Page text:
I have rescued many retro computers from the hazards of leaky batteries, and occasionally replaced capacitors that were suspicious. Except for one still unusable Mac SE/30, all my repairs were done before the leakage created any serious damage to the traces on the motherboard.

After supporting this project to recreate the Amiga 4000 motherboard schematics and build files, I got to thinking about what other options are available for amateurs trying to repair damaged motherboards like the A4000 or my SE/30. The typical damage I'm aware of would be one of these:

  • Corrosion of traces from a leaky battery or capacitor.
  • Corrosion of traces from really bad storage conditions.
  • Lifted solder pads from attempted repairs (probably re-capping) gone bad.

There are probably other cases that an experienced tech could add to my list. For these types of repairs, what are the best ways to proceed in making a reliable repair? Also how do you know when a board is "beyond repair"?

1 Answer 1


Restoring to an as-new look is likely not possible with the damage described. Most western PCBs used for computers use solder mask (the green stuff) over the traces - if corrosion happened UNDER the solder mask, you would probably need to remove all the solder mask before treating the traces itself. Solder mask is available as a canned product for manual application from some suppliers, it is however questionable whether an original look can be restored.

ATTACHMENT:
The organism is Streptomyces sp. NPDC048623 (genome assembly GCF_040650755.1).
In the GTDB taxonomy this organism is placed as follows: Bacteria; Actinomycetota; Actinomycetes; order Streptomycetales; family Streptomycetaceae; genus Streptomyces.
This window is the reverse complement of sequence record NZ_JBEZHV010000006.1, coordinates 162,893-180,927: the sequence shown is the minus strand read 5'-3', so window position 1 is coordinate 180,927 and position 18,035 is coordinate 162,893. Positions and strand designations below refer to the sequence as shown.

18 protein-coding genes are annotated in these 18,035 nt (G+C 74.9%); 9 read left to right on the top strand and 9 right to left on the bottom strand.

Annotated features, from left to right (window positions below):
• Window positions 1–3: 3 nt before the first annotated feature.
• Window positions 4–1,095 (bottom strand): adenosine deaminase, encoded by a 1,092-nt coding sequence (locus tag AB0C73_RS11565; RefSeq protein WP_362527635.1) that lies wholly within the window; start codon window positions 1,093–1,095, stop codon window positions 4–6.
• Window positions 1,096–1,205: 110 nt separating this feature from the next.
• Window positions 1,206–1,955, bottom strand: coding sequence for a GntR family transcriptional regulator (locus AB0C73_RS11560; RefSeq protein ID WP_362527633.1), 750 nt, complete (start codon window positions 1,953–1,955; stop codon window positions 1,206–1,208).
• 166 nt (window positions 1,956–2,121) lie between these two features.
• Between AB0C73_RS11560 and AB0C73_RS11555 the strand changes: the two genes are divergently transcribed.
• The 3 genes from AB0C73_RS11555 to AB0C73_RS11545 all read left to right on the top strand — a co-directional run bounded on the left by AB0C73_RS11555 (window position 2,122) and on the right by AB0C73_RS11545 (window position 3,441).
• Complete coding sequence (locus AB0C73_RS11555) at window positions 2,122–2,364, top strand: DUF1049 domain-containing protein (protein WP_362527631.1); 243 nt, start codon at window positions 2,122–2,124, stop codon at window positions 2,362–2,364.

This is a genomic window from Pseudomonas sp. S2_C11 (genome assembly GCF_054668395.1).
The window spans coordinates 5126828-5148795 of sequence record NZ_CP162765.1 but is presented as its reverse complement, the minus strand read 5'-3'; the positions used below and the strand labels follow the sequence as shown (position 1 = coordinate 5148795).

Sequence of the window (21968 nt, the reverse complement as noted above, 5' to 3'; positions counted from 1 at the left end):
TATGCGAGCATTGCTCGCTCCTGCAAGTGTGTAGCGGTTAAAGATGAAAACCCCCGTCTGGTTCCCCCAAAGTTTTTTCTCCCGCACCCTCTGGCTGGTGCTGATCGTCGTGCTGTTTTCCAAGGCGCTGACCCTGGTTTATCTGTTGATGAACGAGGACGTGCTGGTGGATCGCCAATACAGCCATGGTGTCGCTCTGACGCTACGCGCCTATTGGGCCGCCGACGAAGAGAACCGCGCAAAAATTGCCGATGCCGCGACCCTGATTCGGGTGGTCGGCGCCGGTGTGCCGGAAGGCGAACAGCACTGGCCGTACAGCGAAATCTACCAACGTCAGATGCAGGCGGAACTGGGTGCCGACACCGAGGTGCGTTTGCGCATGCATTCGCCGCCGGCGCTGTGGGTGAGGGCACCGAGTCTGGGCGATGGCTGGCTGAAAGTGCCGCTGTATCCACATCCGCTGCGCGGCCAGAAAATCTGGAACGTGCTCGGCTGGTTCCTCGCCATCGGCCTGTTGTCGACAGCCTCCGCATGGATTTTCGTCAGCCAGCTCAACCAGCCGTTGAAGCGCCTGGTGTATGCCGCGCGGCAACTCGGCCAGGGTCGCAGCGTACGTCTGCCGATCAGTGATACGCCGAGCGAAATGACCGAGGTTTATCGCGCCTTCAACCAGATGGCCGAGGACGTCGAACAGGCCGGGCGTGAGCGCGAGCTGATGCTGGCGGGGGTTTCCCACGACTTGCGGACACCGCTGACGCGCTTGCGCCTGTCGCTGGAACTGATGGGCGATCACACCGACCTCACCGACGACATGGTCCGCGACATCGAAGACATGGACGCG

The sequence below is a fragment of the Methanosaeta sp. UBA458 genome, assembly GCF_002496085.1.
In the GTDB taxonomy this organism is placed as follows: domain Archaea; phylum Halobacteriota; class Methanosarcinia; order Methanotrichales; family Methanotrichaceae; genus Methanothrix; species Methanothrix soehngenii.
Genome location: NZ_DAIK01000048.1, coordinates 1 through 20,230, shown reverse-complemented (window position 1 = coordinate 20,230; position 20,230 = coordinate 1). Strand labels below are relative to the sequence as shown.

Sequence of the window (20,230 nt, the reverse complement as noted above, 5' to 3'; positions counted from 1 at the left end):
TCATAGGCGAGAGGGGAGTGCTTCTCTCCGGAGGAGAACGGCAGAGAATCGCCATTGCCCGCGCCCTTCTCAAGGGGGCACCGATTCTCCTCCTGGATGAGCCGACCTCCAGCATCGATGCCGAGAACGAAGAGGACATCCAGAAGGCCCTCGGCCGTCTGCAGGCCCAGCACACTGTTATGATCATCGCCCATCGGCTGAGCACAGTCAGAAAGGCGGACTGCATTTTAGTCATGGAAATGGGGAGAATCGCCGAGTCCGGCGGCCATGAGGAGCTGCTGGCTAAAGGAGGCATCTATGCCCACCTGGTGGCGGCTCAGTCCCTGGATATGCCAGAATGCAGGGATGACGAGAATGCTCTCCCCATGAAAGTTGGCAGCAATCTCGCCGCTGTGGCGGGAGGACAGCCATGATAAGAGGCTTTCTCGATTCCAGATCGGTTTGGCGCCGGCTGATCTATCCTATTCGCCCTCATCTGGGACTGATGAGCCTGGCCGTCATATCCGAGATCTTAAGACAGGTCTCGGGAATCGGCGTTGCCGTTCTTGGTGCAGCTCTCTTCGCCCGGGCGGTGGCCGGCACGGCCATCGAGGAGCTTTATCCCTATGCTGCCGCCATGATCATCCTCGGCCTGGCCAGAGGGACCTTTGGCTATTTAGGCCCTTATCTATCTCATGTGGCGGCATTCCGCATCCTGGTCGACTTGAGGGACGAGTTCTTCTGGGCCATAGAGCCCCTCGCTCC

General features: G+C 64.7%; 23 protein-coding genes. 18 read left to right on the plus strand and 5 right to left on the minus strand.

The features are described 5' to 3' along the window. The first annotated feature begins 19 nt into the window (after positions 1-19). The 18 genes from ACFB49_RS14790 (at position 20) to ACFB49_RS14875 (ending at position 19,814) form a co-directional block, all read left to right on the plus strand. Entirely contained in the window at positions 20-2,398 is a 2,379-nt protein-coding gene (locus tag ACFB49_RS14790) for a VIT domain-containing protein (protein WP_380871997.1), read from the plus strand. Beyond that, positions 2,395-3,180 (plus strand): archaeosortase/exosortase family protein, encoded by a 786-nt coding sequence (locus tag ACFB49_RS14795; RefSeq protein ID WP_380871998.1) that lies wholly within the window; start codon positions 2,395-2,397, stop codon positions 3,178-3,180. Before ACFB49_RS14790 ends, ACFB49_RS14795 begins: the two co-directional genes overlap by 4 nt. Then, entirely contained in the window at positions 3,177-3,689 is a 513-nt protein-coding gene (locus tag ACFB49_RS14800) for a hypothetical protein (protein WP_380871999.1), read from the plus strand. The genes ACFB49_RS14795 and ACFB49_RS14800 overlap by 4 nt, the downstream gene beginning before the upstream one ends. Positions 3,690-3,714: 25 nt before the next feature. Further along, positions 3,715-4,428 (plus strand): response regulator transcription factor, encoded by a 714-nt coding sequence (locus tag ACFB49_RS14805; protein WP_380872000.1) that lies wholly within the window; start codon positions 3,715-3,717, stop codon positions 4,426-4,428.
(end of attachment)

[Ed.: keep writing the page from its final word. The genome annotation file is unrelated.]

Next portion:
If any destructive corrosion has happened to inner layer traces in a multilayer board, it is unlikely you can do anything but replace the trace with a wire.

Once a trace is bare and clean, you could improve it by tinning it (or even soldering down a wire parallel to it). Or, you could use some chemical plating (galvanics kits) method, however, you would need to apply voltage to some spot on the trace and work very precisely so as not to cause electrical damage to anything; Also, not every plating keeps well on every metal. Unless you want to work with actual electroless plating solutions, which - even if somebody is willing to sell them to you - are sometimes extremely toxic compounds (there is raw cyanide in substantial amounts in some).

You best bet to deal with traces that are actually gone is using magnet wire, or small coaxial cables for really sensitive stuff (they can be salvaged from surplus VGA cables and the antennas in scrap laptops). If you need a stable pad to solder something to, cut out a small square of unetched PCB stock or even copper foil, roughen both the back of it and superglue it to an also roughened place on the PCB (where no traces are). Double check the mechanical stability after soldering to it, some super glues do not suffer soldering heat well. To hold things mechanically stable, kapton self-adhesive tape is a good option.

  • 1
    Am I correct in assuming not having any schematic is a serious setback? Or is decent magnification enough to sort out what went where before the damage?
    – Brian H
    Apr 12, 2018 at 23:46
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    @BrianH It is. Sometimes PCB traces are so badly damaged that it is impossible to trace from the remnants what originally went where.
    – tofro
    Apr 13, 2018 at 7:25
  • 3
    Component datasheets can help there too: Address lines tend to go to address pins, clocky stuff tends to go to clock inputs, etc... Apr 13, 2018 at 7:47

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